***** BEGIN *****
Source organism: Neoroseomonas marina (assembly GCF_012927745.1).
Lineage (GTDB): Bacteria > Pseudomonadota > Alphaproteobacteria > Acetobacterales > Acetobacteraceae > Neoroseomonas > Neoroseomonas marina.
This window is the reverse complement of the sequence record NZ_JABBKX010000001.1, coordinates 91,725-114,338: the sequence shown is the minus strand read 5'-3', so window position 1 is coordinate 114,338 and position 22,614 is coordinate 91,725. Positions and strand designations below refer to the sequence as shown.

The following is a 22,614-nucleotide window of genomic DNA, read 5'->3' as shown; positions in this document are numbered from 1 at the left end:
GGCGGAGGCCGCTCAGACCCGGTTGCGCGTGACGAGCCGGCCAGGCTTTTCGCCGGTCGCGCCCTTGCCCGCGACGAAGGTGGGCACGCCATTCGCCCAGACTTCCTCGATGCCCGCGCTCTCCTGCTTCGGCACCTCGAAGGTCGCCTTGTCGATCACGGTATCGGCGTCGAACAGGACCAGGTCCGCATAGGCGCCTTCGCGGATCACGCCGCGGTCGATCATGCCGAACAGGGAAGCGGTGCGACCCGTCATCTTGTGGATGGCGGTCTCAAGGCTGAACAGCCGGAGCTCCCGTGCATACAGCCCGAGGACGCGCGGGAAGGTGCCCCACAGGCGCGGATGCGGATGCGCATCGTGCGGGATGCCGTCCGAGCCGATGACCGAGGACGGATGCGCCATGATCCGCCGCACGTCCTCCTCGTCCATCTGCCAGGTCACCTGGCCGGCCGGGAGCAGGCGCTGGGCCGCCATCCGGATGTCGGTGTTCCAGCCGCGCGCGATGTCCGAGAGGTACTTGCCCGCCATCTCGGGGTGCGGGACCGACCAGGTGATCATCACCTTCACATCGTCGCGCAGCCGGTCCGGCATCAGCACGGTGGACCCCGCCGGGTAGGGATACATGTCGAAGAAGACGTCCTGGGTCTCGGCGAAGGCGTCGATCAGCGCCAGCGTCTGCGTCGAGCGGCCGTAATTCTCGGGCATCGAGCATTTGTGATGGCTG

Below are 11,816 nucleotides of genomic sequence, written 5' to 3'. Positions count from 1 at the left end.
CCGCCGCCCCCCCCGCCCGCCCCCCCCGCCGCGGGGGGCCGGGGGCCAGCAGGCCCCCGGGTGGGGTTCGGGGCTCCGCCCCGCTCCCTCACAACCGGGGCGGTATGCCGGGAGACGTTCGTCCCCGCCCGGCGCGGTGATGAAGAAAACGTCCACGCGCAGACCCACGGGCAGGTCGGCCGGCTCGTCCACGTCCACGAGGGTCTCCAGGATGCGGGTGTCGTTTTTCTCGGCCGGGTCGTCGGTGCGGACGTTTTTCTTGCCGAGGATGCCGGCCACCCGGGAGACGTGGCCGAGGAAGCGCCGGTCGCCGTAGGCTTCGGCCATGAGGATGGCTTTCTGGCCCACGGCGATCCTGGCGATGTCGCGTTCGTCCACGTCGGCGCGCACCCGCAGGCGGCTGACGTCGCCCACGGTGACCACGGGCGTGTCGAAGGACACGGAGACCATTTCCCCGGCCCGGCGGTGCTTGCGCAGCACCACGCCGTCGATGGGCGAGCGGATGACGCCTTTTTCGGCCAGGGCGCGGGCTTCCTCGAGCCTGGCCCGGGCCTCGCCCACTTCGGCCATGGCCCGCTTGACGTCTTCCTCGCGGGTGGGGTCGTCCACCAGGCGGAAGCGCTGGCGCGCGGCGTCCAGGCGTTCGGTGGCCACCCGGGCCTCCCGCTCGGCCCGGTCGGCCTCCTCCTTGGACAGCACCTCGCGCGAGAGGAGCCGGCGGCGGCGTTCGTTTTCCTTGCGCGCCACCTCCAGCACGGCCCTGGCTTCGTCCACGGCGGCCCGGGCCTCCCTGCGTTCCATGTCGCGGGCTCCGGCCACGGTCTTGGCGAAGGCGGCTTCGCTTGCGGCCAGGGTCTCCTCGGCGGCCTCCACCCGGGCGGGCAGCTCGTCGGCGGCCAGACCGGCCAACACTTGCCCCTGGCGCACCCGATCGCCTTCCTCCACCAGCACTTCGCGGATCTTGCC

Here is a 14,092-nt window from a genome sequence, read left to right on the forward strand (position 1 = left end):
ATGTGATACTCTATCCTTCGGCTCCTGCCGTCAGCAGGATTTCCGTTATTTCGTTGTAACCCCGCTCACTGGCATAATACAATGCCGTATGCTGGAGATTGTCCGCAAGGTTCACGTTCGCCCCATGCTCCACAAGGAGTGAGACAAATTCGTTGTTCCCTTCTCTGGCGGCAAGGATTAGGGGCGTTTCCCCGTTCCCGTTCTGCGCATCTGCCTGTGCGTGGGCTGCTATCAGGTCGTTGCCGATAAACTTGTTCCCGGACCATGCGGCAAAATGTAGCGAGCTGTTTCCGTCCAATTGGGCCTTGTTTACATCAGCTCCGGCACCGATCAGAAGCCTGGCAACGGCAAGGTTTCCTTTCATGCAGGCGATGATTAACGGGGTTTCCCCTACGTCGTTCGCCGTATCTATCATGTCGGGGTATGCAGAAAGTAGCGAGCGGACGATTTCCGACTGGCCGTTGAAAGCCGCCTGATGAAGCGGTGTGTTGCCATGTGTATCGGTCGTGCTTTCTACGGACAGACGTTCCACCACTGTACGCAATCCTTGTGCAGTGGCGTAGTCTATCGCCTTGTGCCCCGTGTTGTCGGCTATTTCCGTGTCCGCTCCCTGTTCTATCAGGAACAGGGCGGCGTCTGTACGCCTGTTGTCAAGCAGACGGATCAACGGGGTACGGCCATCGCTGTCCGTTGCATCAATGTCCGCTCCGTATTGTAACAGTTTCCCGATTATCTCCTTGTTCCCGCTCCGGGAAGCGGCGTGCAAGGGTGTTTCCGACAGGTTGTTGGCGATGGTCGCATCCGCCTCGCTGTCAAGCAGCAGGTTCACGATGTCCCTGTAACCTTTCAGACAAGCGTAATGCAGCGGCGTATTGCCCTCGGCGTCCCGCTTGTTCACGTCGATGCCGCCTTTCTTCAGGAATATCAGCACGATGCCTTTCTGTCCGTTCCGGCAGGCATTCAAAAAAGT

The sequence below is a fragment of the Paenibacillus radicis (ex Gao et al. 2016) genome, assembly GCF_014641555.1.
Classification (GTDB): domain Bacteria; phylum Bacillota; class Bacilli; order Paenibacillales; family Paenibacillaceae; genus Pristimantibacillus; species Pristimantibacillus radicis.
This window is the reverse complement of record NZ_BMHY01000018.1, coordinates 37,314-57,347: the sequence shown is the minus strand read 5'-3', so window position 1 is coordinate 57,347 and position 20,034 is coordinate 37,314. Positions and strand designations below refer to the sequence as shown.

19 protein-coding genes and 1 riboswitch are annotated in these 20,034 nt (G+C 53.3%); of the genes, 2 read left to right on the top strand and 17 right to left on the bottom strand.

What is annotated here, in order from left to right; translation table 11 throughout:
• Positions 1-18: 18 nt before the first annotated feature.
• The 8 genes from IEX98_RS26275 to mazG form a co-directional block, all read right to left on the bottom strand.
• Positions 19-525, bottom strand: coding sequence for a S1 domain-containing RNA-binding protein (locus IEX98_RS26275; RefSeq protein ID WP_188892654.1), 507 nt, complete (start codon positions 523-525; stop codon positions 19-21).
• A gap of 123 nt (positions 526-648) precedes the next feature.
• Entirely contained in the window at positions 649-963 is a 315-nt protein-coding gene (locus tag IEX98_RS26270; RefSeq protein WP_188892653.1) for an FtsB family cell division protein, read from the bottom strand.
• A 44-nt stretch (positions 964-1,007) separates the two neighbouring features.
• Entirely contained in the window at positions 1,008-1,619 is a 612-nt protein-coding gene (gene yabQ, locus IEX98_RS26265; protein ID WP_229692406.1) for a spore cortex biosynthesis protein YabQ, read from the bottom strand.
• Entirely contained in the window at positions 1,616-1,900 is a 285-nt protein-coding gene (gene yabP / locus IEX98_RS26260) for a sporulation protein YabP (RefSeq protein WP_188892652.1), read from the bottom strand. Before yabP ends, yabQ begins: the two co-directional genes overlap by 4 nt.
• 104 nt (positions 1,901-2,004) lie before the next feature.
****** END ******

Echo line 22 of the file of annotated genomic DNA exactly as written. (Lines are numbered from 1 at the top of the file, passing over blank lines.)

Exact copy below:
• Entirely contained in the window at positions 1,616-1,900 is a 285-nt protein-coding gene (gene yabP / locus IEX98_RS26260) for a sporulation protein YabP (RefSeq protein WP_188892652.1), read from the bottom strand. Before yabP ends, yabQ begins: the two co-directional genes overlap by 4 nt.